Driving in Georgia, like anywhere else, requires a keen understanding of the road rules. Most people can readily cite the basics: stop at red lights, don’t speed, and never drive under the influence. But Georgia’s traffic laws go well beyond these fundamentals, and there are quite a few rules that people might not realize exist.
Ignorance isn’t a viable excuse when it comes to the law, so here’s a deep dive into some of the less-known Georgia traffic laws that you might want to familiarize yourself with.
Don’t Be Complacent at Crosswalks
Georgia law is clear about crosswalks: you simply cannot drive through them when pedestrians are present. Seems straightforward, but some drivers might think it’s alright to inch forward if they believe the pedestrian is “almost” out of the way. Doing so isn’t just rude; it’s illegal. Georgia Code Section 40-6-91 states that drivers must stop and stay stopped for pedestrians in a crosswalk when the pedestrian is upon the half of the roadway upon which the vehicle is traveling, or when the pedestrian is approaching and is within one lane of the half of the roadway on which the vehicle is traveling or onto which it is turning. Bottom line: when someone is in a crosswalk, you must stop and wait. No ifs, ands, or buts.
The Move Over Law
Most people are aware that they should move over for emergency vehicles, but Georgia’s Move Over Law extends far beyond that. The law mandates that drivers must move over for not just police cars and ambulances, but also tow trucks, highway maintenance vehicles, and utility service vehicles. Failing to do so can result in hefty fines.
The Move Over Law is codified in Georgia Code Section 40-6-16. If you can’t move over safely, the law says you must “slow down below the posted speed limit and be prepared to stop.” The goal here is straightforward: protect those who work along the roadside.
Right on Red: Optional, Not Obligatory
“Right on red” is legal in Georgia, but what some might not realize is that it’s not a requirement. Drivers often feel pressured to make that right turn when the light is red, especially if there’s a queue of impatient motorists honking behind them. However, if you don’t feel that it’s safe to make the turn, you’re under no legal obligation to do so. In Georgia, traffic laws prioritize safety over speed.
Also, if you are one of those impatient honkers, chill out. It isn’t worth someone risking their life just for you to get to Walmart a couple minutes sooner.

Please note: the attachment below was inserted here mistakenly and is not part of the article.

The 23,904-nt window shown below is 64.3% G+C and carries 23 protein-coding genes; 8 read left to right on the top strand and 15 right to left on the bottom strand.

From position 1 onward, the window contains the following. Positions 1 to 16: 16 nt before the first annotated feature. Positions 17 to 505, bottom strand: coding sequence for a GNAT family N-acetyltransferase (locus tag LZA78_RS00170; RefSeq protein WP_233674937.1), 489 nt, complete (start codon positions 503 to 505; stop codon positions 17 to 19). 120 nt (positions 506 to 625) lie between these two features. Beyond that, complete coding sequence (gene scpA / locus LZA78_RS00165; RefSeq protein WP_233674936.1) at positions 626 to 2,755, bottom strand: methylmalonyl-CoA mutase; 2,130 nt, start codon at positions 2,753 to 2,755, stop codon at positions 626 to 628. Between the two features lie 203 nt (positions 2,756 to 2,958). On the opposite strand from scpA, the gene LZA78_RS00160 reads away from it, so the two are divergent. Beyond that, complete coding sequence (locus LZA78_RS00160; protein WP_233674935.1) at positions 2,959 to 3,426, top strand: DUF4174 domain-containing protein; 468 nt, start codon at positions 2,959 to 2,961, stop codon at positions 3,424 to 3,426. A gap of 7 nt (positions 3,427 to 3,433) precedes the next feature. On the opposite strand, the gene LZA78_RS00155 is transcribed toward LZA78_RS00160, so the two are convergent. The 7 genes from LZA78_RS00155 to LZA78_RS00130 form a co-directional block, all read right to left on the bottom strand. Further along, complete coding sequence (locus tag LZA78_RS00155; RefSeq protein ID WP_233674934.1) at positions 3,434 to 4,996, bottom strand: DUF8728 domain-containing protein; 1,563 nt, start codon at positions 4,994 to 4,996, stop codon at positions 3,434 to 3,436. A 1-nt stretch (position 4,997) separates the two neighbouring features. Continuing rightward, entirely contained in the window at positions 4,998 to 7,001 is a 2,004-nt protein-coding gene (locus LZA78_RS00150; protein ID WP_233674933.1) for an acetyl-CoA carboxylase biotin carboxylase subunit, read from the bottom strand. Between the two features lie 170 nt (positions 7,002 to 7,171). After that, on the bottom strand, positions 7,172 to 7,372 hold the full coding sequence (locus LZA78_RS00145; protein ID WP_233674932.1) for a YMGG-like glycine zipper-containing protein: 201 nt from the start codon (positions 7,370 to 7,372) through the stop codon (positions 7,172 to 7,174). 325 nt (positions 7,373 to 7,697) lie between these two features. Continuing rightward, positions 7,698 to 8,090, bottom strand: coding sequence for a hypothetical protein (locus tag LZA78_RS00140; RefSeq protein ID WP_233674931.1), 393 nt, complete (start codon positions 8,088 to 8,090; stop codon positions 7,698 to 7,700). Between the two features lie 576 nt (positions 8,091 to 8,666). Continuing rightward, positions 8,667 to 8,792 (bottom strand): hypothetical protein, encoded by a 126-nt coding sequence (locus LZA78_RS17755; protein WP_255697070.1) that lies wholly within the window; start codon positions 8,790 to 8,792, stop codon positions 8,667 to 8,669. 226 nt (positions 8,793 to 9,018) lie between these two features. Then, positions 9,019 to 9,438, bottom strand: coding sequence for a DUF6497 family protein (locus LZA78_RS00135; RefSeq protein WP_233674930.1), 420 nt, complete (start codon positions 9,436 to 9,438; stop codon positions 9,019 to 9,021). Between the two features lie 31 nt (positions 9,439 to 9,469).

The Flashing Yellow Arrow
Introduced to Georgia in about 2010, the flashing yellow arrow for left turns can sometimes confound drivers. A flashing yellow arrow means you may turn left but must yield to oncoming traffic and pedestrians. It doesn’t grant you the right of way, but merely allows you to proceed with caution. Not understanding this signal can lead to dangerous situations.
Passing Stopped School Buses
In Georgia, you must stop for a school bus that is picking up or dropping off children. You can’t proceed until the bus has turned off its stop sign and flashing lights, and the children have cleared the road. What many don’t know is that you must stop even if you’re on the opposite side of a two-lane road without a median. If there’s a median or a center turning lane, only the vehicles behind the bus must stop. The law is there to protect children, and violations can lead to severe penalties.
While it’s common knowledge that texting while driving is illegal, Georgia’s Hands-Free Law goes further. The law, which came into effect on July 1, 2018, prohibits drivers from holding their phones or using any other part of their body to support the device. You can still use your phone for GPS or to make calls, but it has to be through hands-free technology.
Parking Against Traffic
It’s illegal to park “against the flow” of traffic in Georgia. That means your vehicle should be parked in the direction that traffic is moving on that side of the road. It might seem like a minor point, but it’s a rule designed to improve visibility and safety for all road users.
Georgia’s traffic laws are designed to keep everyone safe, from pedestrians to drivers to workers on the road. While some of these laws might seem less known, they’re no less important.